CTA has played a key role in asking – and answering – critical questions about the future of agriculture and sustainable development in ACP countries. Leveraging its expertise in agricultural knowledge, innovation and technology, the Centre effectively contributed to pushing these issues higher up the policy agenda.
“The reach and the multiple topics that CTA has dealt with over the years really makes it stand out among a lot of other organisations, particularly given its size,” states Ousmane Badiane, Director for Africa at the International Food Policy Research Institute. “CTA really tracked down the topics which were on the pulse across the ACP landscape,” agrees Leonard Mizzi, Head of Unit at the European Commission (EC), Directorate-General for International Cooperation and Development. Agricultural extension services, agricultural value chains and finance for agriculture were among the specific themes covered by conferences organised by CTA in collaboration with partners. And whilst CTA primarily focused on development challenges relating to ACP regions, many were also of global interest and, at times, CTA was able to lead the way in mainstreaming important issues.
Ahead of the game
The urgent need to sensitise policymakers in Brussels about the importance of agriculture and push it higher up the policy agenda is what inspired CTA, along with the EC and the ACP Group of States, to launch a series of policy briefings in 2007. For more than a decade, the Brussels Development Policy Briefings have provided an inclusive policy dialogue forum involving some of the world’s leading agriculture development experts. For over 15 years, CTA’s Agritrade portal, a key information source on international trade negotiations, also provided critical information needed to support ACP countries in their negotiations.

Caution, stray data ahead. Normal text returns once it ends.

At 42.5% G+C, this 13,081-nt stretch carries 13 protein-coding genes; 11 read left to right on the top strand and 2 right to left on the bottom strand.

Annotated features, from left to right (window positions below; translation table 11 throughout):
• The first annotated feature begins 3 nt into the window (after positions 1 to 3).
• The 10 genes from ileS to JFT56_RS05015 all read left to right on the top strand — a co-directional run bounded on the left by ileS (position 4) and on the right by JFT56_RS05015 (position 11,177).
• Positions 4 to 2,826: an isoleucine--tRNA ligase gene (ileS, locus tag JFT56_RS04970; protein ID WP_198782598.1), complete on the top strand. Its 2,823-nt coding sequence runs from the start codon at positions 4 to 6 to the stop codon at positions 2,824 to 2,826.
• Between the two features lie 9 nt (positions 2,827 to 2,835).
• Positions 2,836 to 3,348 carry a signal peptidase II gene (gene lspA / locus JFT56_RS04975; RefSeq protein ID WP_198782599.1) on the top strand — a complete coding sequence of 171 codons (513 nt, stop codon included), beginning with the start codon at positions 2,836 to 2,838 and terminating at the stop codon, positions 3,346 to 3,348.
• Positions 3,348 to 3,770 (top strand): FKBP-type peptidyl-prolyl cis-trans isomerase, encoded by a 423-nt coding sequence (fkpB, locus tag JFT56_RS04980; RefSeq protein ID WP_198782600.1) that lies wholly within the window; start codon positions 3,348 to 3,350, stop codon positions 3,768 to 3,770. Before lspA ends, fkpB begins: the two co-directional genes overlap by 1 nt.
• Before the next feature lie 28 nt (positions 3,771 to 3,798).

“Not only is it a unique space, but it’s also a unique skill set that you need to fill that space, and in my 10 years it was not as if CTA only dominated that space, they were alone in that space.” Theo de Jager, President, World Farmers’ Organisation
In 2013, CTA organised the first international conference on ICT for agriculture in Kigali, Rwanda, at which time there had been little previous activity in the sector. CTA was able to demonstrate it was ahead of the game. “This conference really resonated with partners,” states CTA Director, Michael Hailu. “A lot of partnerships came about from the results of this event and innovative ICT approaches linking to youth, including our hackathon initiatives supporting young digital entrepreneurs.” Agnes Kalibata, the then Minister of Agriculture in Rwanda who co-hosted the conference agrees: “CTA encouraged countries to think about digitalisation, its role in the agriculture sector, and how to use and capitalise on the opportunities.”
Bringing youth back into agriculture
While technology is no silver bullet, CTA recognised that digitalisation could be a game-changer in making value chains more productive, efficient, profitable and – crucially – more inclusive. CTA also acknowledged that the future belongs to young people (under 30), who make up more than half of the populations in ACP countries. By combining digital opportunities with the drive and enthusiasm of young people, CTA has provided training and mentorship to start-ups offering e-agriculture services through its annual Pitch AgriHack competitions. To date, finalists have raised more than €2 million and reached at least 1 million farmers and agricultural stakeholders with their services.